I'm doing the annotation of a transcriptome of a non reference organism, something similar like you. My assembly was made with GS de novo assembler, but I had short contigs...
I'm trying the assembly with Mosaik but prior I have another problem: what about transposable elements? Have you tried to use windowmasker? Or RepeatMasker? For an organism without a database for these repetitives elements, which program do you think is better?
Thanks!
Why would you worry about transposable/repetitive elements in the transcriptome? The common repeats found in transcriptome are SSR and low complexity region. I'm not refering to the repeats that are several kb long (like in the genome). But if these repeats are transcribed, then yes, you will find them in the transcriptome.
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Old 05-12-2009, 09:24 AM   #7
jordi
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Because if you haven't a large coverage and the same repetitive elements could appears in different genes, how do I know which protein has been translated? So, I would mask these elements.
The low coverage has been my problem with Standard GS de novo assembler. Length contigs aprox 200 bp and a coverage from 4X to 6X.
Thanks!
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Old 05-12-2009, 09:31 AM   #8
jordi
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oh, sorry. I found repetitive elements which are reverses transcriptases, located at 3' UTR of different genes. How can I differenciate the origin of my blast results?
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Old 05-12-2009, 09:18 PM   #9
Melissa
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Quote:
Originally Posted by jordi View Post
oh, sorry. I found repetitive elements which are reverses transcriptases, located at 3' UTR of different genes. How can I differenciate the origin of my blast results?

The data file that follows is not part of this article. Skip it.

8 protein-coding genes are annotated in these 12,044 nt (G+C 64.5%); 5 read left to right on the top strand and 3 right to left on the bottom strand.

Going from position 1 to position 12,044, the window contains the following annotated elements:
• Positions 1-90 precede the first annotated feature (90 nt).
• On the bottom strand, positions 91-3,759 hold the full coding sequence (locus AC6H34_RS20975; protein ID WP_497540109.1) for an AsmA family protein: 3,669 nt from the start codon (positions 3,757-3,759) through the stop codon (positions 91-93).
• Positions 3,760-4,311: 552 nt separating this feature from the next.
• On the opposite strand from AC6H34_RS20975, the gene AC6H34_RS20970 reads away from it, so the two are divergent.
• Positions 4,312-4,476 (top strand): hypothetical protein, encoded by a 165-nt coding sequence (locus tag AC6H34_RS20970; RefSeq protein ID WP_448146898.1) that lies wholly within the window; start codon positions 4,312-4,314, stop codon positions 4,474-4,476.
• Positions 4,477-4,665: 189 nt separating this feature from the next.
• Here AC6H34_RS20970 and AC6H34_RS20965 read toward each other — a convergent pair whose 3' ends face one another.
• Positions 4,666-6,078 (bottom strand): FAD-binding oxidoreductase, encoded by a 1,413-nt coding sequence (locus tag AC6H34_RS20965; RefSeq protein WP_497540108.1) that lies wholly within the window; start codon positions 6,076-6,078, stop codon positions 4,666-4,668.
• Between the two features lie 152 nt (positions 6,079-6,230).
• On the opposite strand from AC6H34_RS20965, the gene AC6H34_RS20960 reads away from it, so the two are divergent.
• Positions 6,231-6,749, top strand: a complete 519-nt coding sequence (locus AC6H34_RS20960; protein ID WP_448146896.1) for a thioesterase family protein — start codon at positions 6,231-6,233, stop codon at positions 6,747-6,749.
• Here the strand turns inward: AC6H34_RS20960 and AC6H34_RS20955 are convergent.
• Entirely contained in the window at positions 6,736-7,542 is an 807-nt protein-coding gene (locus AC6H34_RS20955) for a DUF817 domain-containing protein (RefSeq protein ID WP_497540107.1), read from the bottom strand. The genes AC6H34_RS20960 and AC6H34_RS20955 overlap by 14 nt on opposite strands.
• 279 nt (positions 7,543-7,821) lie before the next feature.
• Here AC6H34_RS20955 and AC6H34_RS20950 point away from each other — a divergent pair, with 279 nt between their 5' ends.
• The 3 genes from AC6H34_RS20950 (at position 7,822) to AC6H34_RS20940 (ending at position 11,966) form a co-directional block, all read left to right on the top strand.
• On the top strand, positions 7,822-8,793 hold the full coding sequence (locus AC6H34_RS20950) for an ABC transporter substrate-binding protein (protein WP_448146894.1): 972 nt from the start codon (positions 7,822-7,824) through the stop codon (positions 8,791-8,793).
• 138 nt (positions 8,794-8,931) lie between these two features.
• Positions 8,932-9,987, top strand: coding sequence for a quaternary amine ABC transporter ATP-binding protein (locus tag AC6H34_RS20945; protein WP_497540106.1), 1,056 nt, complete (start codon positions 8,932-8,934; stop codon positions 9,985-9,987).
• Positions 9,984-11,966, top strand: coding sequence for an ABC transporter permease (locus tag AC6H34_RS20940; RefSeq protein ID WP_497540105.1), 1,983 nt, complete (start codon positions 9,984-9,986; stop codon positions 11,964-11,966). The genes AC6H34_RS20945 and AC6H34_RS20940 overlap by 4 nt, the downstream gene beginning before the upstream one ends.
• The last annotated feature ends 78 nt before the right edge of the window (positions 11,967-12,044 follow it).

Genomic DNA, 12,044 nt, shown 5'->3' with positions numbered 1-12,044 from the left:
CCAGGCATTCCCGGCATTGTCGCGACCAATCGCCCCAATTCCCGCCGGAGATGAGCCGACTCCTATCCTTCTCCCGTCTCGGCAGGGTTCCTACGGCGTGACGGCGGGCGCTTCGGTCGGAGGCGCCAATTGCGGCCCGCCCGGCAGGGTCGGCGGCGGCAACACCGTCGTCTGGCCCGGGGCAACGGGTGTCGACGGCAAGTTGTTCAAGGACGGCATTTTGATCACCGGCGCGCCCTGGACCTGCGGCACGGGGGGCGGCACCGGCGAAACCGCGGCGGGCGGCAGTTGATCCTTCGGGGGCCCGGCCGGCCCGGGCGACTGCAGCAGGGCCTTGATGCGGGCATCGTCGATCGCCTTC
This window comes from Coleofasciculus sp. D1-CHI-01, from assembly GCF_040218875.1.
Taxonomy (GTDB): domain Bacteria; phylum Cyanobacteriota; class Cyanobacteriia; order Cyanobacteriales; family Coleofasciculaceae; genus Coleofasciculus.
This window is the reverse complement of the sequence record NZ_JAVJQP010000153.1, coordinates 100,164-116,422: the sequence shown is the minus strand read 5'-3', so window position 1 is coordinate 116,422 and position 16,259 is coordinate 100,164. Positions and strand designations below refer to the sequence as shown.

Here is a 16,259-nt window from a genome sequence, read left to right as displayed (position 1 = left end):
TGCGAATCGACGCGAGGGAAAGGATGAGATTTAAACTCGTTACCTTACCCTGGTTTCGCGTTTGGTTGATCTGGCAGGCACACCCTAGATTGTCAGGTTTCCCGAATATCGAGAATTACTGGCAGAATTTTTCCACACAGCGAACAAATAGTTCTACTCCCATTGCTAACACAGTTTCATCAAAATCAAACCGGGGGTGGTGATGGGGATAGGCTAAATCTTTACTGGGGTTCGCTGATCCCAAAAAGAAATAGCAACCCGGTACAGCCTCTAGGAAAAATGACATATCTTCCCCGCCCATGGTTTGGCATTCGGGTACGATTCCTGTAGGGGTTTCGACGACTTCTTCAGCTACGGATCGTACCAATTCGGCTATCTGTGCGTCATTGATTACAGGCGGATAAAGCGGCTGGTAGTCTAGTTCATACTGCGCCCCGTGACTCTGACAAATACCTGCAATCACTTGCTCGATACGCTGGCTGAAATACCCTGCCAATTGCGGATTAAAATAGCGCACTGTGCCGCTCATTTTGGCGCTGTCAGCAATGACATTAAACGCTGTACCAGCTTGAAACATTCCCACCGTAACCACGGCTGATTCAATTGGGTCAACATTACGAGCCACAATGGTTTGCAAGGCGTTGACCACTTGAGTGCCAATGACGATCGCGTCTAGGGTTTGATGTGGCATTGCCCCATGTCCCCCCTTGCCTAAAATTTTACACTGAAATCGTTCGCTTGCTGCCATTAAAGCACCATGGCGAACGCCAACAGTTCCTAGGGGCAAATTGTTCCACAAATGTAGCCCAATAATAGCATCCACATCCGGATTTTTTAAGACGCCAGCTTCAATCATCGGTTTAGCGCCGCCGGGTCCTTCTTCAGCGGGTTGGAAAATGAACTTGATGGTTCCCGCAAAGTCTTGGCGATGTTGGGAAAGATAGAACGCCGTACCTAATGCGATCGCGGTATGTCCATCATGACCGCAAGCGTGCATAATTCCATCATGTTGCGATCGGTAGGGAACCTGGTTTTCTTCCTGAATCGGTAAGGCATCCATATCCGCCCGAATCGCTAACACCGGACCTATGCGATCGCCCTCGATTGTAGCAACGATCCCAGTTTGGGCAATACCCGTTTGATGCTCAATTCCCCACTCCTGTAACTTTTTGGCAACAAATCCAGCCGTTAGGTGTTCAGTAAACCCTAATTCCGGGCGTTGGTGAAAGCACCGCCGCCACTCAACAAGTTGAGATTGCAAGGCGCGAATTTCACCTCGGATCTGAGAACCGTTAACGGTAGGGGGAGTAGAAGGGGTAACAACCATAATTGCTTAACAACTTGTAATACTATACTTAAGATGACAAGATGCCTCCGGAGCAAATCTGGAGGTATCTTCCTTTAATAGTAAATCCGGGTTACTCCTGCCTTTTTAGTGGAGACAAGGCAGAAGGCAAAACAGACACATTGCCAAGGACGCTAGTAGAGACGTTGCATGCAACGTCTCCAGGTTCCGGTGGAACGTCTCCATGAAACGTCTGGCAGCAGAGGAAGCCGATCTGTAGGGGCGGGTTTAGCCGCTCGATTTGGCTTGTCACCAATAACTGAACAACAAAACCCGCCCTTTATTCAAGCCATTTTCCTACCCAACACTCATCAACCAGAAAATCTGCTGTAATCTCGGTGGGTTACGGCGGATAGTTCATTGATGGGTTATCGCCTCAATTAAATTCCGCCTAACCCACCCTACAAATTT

The only way to tell a 3' UTR is the presence of polyA tail at sequence end. Considering our contigs are short, are you sure this is not misassemblies? How long is the repetitive element you found and what's the similarity?

If you are using blast to annotate your contigs, using 3' UTR is not a good idea because that region can varies even within the same species.

I have used CENSOR to find repeats in my ESTs but there's no significant hits. Most hits are around 100bp with 80% similarity (The original genomic repeat is several kb long) and it only exist once in the ESTs. Maybe plants repeat databases are not well-characterized. In the end, I just ignore them.

Found a related thread on repeat at
http://seqanswers.com/forums/showthread.php?t=1504
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Old 12-01-2009, 11:28 PM   #10
KevinLam
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So in short no one has done de novo transcriptome assembly for new organism before?
can we use a closely related species like fish to do that for de novo?

how about taking it further with doing expression profiling on the new organism?
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Old 12-02-2009, 06:36 AM   #11
Marta
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We assembled lettuce transcriptome using 85 nt IGA single reads. We used CLC and Velvet followed by CAP3.
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Old 12-02-2009, 02:00 PM   #12
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While this is not de novo assembly of a novel transcriptome, in some ways it is better because it can be compared against a known transcriptome (which was not used in the assembly as far as I know

http://bioinformatics.oxfordjournals...&pmid=19528083
Bioinformatics. 2009 Nov 1;25(21):2872-7. Epub 2009 Jun 15.